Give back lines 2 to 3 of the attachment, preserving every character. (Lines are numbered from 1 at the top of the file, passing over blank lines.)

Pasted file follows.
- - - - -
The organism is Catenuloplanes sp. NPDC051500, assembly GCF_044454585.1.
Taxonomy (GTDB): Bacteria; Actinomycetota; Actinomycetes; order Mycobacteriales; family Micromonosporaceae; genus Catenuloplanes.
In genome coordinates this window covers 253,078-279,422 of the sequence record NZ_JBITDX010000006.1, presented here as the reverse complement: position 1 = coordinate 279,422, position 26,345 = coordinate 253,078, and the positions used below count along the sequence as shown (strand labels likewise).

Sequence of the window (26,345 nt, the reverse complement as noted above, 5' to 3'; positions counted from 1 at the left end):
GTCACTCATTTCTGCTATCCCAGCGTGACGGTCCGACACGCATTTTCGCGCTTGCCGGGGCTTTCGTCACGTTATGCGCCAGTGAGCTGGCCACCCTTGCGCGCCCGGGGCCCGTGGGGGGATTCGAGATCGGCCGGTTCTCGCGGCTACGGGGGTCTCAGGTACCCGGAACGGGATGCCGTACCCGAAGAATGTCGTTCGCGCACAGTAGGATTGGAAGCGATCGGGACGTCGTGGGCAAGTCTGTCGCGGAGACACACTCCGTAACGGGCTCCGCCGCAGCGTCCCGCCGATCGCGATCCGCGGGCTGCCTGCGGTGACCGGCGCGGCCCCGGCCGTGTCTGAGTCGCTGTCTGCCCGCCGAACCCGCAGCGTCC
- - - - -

Taxonomy (GTDB): Bacteria; Actinomycetota; Actinomycetes; order Mycobacteriales; family Micromonosporaceae; genus Catenuloplanes.
In genome coordinates this window covers 253,078-279,422 of the sequence record NZ_JBITDX010000006.1, presented here as the reverse complement: position 1 = coordinate 279,422, position 26,345 = coordinate 253,078, and the positions used below count along the sequence as shown (strand labels likewise).